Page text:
|As most readers of Black Meetings and Tourism know, periodically we like to salute those in our industry who signify the utmost in achievement when it comes to diversity. And what better time than the holiday season to shed light on those who deserve our praise for a job well done. |
As we enter 2008, diversity will remain a hot button issue on the national stage and might actually intensify as we approach the November elections. For the first time in our nation’s history a female and an African-American have a legitimate chance to end up in the White House. No doubt we will see countless news stories both pro and con about whether our nation is ready for a different kind of president. While that drama plays itself out on a national stage, our industry will continue to wage that same battle at the corporate, local, city, state and national level in employment, marketing and advertising, customer/client relations, vendor diversity and ownership.
As a member of the travel industry for over a decade, I still find myself combating the same diversity demons I fought back in 1997 — the lack of marketing to people of color, ad agencies who refuse to allow their clients to advertise in minority-owned publications, companies who have no minority-owned vendors on their list of those they do business with, convention and visitors bureaus who resist equality and limited hotel ownership opportunities. The good news, things are changing, progress has been made but there is more work to be done.
Tanya Hall, director of Philadelphia’s MultiCultural Affairs Committee puts it best when it comes to this most necessary of goals, “to make a commitment to diversity will not only grow your bottom line, but will also grow your organization from a human resources perspective. We would be remiss not to enrich our tourism and hospitality business by maximizing the resources found in the country’s ethnic communities.”
At more than $40 billion a year, the African-American travel marketplace is a powerful and vibrant force in our industry and when combined with Black buying power, which is expected to reach $800 billion annually in 2008 — those who lag behind might have a tough time catching up as those mentioned below continue to make diversity a primary objective.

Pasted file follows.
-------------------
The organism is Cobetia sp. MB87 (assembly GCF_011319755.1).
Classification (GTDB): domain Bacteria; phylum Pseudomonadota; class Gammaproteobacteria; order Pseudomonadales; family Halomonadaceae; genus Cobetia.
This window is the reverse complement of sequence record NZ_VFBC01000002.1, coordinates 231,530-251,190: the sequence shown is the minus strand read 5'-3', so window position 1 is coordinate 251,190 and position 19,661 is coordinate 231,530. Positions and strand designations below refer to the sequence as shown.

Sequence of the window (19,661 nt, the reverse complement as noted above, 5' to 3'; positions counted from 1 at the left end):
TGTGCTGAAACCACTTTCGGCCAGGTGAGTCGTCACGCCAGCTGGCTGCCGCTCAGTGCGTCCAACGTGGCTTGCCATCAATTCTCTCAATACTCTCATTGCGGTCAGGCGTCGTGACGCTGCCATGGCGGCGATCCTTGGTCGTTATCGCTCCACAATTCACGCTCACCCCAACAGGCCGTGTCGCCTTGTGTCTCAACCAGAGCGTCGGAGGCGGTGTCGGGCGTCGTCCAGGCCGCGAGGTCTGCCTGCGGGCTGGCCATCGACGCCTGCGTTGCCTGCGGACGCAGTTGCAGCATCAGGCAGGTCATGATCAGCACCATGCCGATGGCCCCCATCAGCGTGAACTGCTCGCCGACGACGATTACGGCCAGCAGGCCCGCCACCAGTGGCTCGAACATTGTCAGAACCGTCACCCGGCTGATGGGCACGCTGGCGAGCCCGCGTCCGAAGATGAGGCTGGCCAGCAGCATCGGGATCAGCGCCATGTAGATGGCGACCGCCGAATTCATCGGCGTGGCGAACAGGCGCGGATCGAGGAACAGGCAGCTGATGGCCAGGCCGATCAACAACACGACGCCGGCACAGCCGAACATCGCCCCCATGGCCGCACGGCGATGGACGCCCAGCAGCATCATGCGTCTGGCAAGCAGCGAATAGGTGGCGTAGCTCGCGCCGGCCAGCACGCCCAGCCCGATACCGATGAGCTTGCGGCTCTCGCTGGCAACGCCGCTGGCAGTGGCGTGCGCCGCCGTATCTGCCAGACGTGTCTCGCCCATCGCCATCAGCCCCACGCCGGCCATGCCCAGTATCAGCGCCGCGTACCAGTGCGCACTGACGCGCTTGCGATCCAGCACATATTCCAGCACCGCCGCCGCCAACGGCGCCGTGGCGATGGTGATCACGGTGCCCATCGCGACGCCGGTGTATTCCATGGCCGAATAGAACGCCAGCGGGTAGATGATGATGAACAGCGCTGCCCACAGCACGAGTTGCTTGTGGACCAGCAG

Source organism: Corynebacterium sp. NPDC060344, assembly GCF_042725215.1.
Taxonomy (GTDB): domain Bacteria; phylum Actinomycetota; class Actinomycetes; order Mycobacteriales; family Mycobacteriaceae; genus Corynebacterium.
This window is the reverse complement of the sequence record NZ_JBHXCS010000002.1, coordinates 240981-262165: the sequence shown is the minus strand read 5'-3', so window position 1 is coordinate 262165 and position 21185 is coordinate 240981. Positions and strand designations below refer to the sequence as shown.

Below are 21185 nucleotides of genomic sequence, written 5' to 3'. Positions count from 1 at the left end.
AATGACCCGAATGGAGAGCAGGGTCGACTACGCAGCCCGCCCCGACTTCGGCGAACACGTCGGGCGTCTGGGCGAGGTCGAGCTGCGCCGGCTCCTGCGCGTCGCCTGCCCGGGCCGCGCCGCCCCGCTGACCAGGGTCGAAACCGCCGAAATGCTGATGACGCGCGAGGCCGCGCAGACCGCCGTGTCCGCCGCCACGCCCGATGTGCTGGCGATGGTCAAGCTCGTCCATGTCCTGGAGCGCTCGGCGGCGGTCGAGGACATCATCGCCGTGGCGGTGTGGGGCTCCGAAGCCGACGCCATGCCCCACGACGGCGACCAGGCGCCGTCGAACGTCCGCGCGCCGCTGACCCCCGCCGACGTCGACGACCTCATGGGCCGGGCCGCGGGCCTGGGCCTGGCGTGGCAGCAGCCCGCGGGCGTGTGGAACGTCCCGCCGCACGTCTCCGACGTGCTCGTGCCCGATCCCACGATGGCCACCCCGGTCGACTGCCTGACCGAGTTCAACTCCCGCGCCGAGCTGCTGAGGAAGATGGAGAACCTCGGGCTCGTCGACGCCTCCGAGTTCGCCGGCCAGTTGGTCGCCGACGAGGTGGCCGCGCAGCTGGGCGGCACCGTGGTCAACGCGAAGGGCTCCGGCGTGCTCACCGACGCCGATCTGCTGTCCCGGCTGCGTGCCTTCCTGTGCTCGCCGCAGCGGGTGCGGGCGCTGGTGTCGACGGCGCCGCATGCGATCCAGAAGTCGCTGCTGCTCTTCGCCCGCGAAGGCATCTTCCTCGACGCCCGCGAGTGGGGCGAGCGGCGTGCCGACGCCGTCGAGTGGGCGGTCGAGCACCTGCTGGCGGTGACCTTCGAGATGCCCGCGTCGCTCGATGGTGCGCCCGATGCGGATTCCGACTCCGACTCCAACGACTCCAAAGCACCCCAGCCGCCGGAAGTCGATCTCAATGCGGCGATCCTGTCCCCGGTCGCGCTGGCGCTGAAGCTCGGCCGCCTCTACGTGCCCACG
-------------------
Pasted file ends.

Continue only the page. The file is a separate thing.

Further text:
As reported numerous times in this magazine, the Atlanta Convention and Visitors Bureau is the gold standard when it comes to embracing diversity. The Atlanta CVB is so committed to diversity that their hard work appears effortless.
But Kathleen Bertrand, senior vice president, Community and Government Affairs at the Atlanta CVB is quick to point out, they understand the marketplace and work hard to create a positive experience for the African-American traveler. “We don’t take the appeal of Atlanta for granted” Bertrand told me in a piece I wrote earlier this year. It’s the total commitment of everyone on the staff, “if the top is aware that this (African-American) market is an important marketing segment then the body follows,” says Bertrand.
In 2006, Atlanta played host to 5.7 million convention attendees bringing in over $2.4 billion in spending to the city — many of those African-American, including; the Black Coaches Association, National Association of Black Accountants and the Progressive National Baptists.
Bertrand has received numerous awards for her achievement, commitment and dedication to our industry including an APEX Award from Black Meetings and Tourism earlier this year at a ceremony in Ft. Lauderdale. Sixteen years ago, Bertrand conceptualized and developed Atlanta Heritage, a visitors guide published annually and aimed at the African-American traveler. She also conceptualized the first publication geared to the African-American meeting planner.
Wanda Collier-Wilson has worked at the Jackson, MS., CVB since 1983. She is the first Black woman ever appointed permanent executive director of the bureau’s board of directors. And talk about being a pioneer, she is also the first person to be promoted to the organization’s top spot from within. Not bad from someone who started out as a receptionist. Today she serves as the president and CEO of the bureau.